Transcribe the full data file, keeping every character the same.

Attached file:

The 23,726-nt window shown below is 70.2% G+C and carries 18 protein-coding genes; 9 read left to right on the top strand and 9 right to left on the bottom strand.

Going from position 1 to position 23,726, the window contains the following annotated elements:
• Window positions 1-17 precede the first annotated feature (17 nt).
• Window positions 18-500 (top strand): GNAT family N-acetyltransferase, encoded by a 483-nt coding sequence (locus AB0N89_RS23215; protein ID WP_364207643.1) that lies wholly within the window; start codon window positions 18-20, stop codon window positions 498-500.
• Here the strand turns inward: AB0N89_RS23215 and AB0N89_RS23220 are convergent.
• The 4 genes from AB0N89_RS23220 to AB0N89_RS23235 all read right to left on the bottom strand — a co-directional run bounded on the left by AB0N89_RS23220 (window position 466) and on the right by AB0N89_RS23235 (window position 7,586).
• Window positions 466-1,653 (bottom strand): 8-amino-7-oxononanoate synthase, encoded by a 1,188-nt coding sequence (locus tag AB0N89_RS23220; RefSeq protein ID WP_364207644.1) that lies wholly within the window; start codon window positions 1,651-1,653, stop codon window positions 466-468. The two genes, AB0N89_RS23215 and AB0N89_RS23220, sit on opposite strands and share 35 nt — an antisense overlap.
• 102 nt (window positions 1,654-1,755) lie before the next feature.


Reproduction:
The 23,726-nt window shown below is 70.2% G+C and carries 18 protein-coding genes; 9 read left to right on the top strand and 9 right to left on the bottom strand.

Going from position 1 to position 23,726, the window contains the following annotated elements:
• Window positions 1-17 precede the first annotated feature (17 nt).
• Window positions 18-500 (top strand): GNAT family N-acetyltransferase, encoded by a 483-nt coding sequence (locus AB0N89_RS23215; protein ID WP_364207643.1) that lies wholly within the window; start codon window positions 18-20, stop codon window positions 498-500.
• Here the strand turns inward: AB0N89_RS23215 and AB0N89_RS23220 are convergent.
• The 4 genes from AB0N89_RS23220 to AB0N89_RS23235 all read right to left on the bottom strand — a co-directional run bounded on the left by AB0N89_RS23220 (window position 466) and on the right by AB0N89_RS23235 (window position 7,586).
• Window positions 466-1,653 (bottom strand): 8-amino-7-oxononanoate synthase, encoded by a 1,188-nt coding sequence (locus tag AB0N89_RS23220; RefSeq protein ID WP_364207644.1) that lies wholly within the window; start codon window positions 1,651-1,653, stop codon window positions 466-468. The two genes, AB0N89_RS23215 and AB0N89_RS23220, sit on opposite strands and share 35 nt — an antisense overlap.
• 102 nt (window positions 1,654-1,755) lie before the next feature.